Infant acute leukemias show the same biased distribution of ALL1 gene breaks as topoisomerase II related secondary acute leukemias

Giuseppe Cimino, Maria Cristina Rapanotti, Andrea Biondi, Loredana Elia, Franceso Lo Coco, Cathy Price, Vincenzo Rossi, Anna Rivolta, Eli Canaani, Carlo M. Croce, Franco Mandelli, Mel Greaves

Research output: Contribution to journalArticlepeer-review

Abstract

The ALL1 gene (also called MLL, HRX, or Htrx1) at the cytogenetic hand 11q23 is consistently altered by chromosome rearrangements in acute leukemias (ALs) of early infancy, in ALs developed after exposure to topoisomerase (topo) II-inhibitory drugs, and in a small subset of de novo ALs in children and adults. Because exposure in natural or medicinal substances blocking topo II during pregnancy have been proposed as etiological agents for infant leukemia, we have compared the distribution of ALL1 gene breakpoints in infant leukemias with an altered ALL1 gene configuration to those in secondary leukemia associated with prior exposure to topo II targeting drugs and in reference to the major topo consensus binding site in exon 9. ALL1 gene breakpoint distribution was determined by Southern blot hybridization and/or reverse transcription PCR of the ALL1/AF4 fusion cDNA in 70 patients. Using restriction enzyme analysis, the 8.3-kb ALL1 breakpoint cluster region was divided in a centromeric portion of 3.5 kb (region A) and telomeric portion of a 4.8 kb (region B). ALL1 breakpoint were located in region A in 8 of 28 (28.5%) cases of infant ALs, 16 of 24 (66%) cases of de novo ALs, and 0 of 5 cases of therapy-related (TR) ALs. Conversely, ALL1 breakpoints in region B were detected in 20 of 28 (71.5%) cases of infant AL, 8 of 24 (33%) cases of de novo AL, and 5 of 5 (100%) cases of TR AL (P = 0.002). These results were confirmed by direct sequencing of the ALL1/AF4 fusion transcript in 30 cases (19 infants and 11 child and adult de novo cases). The analysis of ALL1/AF4 junction types showed that children and adults with de novo leukemia had ALL1 breakpoints in intron 6 (9 cases) or intron 7 (2 cases), whereas breakpoints in infant cases were mainly located in intron 8 (14 cases) and less frequently in intron 6 (4 cases) and intron 7 (1 case). The difference in ALL1 breakpoint location between infant and noninfant AL patients with ALL1/AF4 fusion was statistically significant (P = 0.00005). These data demonstrated that infant and TR ALs share a similar biased clustering of ALL1 gene breakpoints, which supports the possibility that topo II inhibitors may also operate in utero and play a crucial role in the etiology of infant leukemia.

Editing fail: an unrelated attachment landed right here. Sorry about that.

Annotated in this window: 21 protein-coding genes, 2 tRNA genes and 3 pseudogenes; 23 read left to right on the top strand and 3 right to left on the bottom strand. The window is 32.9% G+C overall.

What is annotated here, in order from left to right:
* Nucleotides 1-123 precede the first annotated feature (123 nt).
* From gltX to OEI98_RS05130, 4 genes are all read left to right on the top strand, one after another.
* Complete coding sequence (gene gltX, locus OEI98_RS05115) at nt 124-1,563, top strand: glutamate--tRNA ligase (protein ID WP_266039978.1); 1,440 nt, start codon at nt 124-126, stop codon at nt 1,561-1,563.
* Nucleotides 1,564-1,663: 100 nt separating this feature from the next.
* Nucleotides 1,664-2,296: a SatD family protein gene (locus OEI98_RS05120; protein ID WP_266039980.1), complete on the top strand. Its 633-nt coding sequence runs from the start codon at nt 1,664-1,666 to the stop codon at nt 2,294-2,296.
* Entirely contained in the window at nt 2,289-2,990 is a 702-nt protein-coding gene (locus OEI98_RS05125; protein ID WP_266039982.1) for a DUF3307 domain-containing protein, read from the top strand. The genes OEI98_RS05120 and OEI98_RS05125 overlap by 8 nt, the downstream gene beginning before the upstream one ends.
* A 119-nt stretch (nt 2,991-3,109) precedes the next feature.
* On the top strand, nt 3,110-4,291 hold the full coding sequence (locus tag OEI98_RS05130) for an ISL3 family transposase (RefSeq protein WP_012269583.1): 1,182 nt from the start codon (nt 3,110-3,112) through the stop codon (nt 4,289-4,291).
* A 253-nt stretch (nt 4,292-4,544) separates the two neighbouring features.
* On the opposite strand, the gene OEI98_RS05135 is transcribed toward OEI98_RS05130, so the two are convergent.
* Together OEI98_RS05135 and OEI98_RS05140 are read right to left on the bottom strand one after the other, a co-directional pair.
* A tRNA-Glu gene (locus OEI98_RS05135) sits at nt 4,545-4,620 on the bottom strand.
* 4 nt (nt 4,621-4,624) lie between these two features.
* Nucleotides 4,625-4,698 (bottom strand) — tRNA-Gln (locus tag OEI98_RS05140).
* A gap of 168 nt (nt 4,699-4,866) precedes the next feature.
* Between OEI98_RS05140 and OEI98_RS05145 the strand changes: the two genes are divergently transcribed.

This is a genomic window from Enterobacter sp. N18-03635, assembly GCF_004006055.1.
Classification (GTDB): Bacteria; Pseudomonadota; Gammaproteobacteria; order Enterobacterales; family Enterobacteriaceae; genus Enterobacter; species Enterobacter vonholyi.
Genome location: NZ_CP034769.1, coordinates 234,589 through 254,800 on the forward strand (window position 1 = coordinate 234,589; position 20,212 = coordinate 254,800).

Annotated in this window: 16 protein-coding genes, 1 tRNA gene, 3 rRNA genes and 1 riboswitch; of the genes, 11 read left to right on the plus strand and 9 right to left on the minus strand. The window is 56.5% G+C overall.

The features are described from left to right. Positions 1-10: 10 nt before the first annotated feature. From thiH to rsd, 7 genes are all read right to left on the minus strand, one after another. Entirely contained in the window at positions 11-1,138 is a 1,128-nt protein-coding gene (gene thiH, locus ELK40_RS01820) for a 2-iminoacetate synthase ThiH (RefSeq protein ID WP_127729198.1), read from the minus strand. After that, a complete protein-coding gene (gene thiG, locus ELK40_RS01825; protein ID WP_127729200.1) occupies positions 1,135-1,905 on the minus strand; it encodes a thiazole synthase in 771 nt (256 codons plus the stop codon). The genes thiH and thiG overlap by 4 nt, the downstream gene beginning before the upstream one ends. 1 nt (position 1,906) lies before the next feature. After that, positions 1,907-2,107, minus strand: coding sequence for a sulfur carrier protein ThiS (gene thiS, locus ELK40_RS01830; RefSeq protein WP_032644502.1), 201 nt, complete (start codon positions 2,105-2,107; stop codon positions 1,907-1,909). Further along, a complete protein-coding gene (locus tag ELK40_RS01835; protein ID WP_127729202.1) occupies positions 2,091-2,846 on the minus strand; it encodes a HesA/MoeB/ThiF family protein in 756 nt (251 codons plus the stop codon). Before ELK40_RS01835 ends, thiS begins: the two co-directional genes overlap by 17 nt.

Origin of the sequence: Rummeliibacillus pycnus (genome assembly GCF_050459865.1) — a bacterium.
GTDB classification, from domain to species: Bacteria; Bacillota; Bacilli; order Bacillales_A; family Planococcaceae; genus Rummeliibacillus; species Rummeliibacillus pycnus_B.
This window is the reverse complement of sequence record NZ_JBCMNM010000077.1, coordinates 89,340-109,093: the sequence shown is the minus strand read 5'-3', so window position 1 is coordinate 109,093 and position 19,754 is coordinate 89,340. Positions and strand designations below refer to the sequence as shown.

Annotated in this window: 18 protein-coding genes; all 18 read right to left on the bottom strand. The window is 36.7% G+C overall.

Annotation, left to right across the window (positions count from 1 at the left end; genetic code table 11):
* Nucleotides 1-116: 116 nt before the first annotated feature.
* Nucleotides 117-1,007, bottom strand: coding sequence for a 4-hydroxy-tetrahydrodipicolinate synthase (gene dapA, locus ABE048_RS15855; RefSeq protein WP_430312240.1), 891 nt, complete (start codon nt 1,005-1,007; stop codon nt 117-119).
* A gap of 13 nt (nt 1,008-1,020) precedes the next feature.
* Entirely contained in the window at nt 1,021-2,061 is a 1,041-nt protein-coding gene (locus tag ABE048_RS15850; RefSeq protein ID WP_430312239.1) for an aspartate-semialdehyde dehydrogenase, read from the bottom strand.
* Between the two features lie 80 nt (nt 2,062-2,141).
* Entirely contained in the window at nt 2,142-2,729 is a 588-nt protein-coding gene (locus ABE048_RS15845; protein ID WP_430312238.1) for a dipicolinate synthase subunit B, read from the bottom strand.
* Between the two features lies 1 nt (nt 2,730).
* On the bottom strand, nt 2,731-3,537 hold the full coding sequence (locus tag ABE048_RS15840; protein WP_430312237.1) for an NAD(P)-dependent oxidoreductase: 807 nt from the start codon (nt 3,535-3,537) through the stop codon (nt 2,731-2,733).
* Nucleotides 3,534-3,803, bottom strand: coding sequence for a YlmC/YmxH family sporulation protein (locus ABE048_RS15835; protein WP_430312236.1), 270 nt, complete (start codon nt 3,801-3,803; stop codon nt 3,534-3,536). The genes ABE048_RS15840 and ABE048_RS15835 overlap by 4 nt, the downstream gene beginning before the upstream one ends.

Original languageEnglish
Pages (from-to)2879-2883
Number of pages5
JournalCancer Research
Volume57
Issue number14
Publication statusPublished - Jul 15 1997

ASJC Scopus subject areas

  • Cancer Research
  • Oncology

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